Offshore ticket resellers evade South African authorities

A state government crackdown on ticket scalping has been largely effective in protecting spectators at South Australian events, according to a new report, but overseas-based offshore ticket scalpers remain a problem.

The former Marshall government passed legislation in 2018 prohibiting the resale of tickets to sporting and entertainment events for more than 110% of the original cost of the ticket.

The amendments to the Fair Trade Act 1987led by former consumer affairs minister Vickie Chapman, also banned the use of online ticket-buying software and required resale ads to include details of a ticket’s original cost.

Chapman then cited the case of a 2017 concert featuring singer Adele at Adelaide Oval for which tickets were “selling for almost 700 times their true value”.

A government-commissioned review of the effectiveness of the stricter laws, tabled in parliament on May 31, concluded that the reforms had “strengthened consumer protection in South Africa”.

“The banknote scalping provisions have not entirely eliminated the occurrence of banknote scalping in South Africa, but this was not intended due to the inherent limitation of states and territories seeking to regulate banknote scalpers. offshore tickets,” according to the report.

“Generally, the legislation has been welcomed by stakeholders in terms of maximizing consumer protection against ticket resellers.”

Consumer and Business Services (CBS), the government agency that compiled the review and is responsible for enforcing anti-ticket scalping laws, imposed four $550 fines for illegal ticket resale activity between December 2018 and May 2021.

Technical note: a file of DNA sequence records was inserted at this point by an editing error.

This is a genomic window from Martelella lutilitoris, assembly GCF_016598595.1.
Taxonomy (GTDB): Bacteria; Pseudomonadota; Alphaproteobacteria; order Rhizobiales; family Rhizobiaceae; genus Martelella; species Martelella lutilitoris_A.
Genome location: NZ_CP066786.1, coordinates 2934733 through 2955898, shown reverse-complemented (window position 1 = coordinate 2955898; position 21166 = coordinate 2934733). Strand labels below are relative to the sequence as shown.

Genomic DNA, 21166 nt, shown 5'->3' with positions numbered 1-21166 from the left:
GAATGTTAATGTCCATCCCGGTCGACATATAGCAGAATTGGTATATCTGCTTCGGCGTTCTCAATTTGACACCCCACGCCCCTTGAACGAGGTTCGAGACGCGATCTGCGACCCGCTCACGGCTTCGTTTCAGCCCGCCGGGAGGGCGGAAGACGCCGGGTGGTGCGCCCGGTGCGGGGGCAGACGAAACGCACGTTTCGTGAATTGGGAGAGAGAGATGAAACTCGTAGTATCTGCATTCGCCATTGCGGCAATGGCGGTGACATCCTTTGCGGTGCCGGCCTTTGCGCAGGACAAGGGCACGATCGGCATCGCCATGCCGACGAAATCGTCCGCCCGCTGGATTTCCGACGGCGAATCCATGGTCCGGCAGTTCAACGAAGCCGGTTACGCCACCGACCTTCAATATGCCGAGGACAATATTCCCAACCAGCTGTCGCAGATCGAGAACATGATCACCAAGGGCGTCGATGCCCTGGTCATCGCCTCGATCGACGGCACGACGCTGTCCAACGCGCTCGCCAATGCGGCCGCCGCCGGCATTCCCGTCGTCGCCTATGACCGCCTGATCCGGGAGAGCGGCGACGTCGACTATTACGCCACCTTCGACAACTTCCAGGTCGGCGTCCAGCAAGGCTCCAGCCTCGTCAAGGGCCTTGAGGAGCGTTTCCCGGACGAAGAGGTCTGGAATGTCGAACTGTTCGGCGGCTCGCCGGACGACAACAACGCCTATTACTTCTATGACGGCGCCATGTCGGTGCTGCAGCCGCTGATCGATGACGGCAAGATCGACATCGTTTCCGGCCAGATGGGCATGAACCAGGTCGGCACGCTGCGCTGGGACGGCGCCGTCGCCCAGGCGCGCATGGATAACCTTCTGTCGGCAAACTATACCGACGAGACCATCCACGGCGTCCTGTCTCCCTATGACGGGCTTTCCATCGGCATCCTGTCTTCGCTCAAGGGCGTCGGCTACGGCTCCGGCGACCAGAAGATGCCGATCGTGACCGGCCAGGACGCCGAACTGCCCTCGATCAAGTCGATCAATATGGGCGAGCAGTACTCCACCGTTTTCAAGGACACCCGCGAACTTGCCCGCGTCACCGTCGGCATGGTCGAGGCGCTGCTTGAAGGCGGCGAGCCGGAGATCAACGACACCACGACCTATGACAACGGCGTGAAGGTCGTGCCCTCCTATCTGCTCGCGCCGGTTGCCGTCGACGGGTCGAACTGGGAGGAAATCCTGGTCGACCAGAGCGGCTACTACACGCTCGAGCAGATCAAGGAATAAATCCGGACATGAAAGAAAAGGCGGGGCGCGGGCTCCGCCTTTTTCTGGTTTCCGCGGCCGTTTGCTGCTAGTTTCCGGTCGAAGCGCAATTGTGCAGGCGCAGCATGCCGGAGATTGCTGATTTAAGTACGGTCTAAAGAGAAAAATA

Majority of consumer complaints and investigations initiated against ticket resellers relate to the misappropriation of overseas tickets for events

The agency also reported distributing 70 formal written notices demanding the removal of a ticket resale ad, although its overall compliance workload was reduced due to COVID-19 event restrictions.

The report points out that the agency’s ability to crack down on overseas ticket trafficking has been limited.

“CBS has taken various enforcement actions against illegal ticket scalping activities, but it has not been without its challenges, particularly when it comes to cracking down on ticket scalping activities by ticket scalpers. offshore,” the report said.

“The majority of consumer complaints and investigations initiated against ticket resellers relate to the trafficking of tickets overseas for events held in multiple Australian jurisdictions.

“Without the ability to take strong enforcement action against these offshore ticket resellers, secondary market sales of tickets have shifted from Australian companies that are mostly law abiding, to offshore companies that are unaware of the law or choose to ignore it.

“While CBS can take legal action against ticket scalping and advertising platforms under the FTA (Fair Trade Act)this process is quick and expensive and the public interest must be taken into account when a decision is made by a single jurisdiction in Australia to take legal action against an international ticketing platform.

The report recommended the federal government strike more deals with other countries to crack down on ticket trafficking, but called for no changes to South Australian law.

“The successful prosecution of ticket smuggling offenses across international borders can only be achieved through bilateral agreements with the assistance of the Commonwealth and the competent international jurisdiction in each case,” the report states.

“This demonstrates the need for national consistency across all Australian jurisdictions.”

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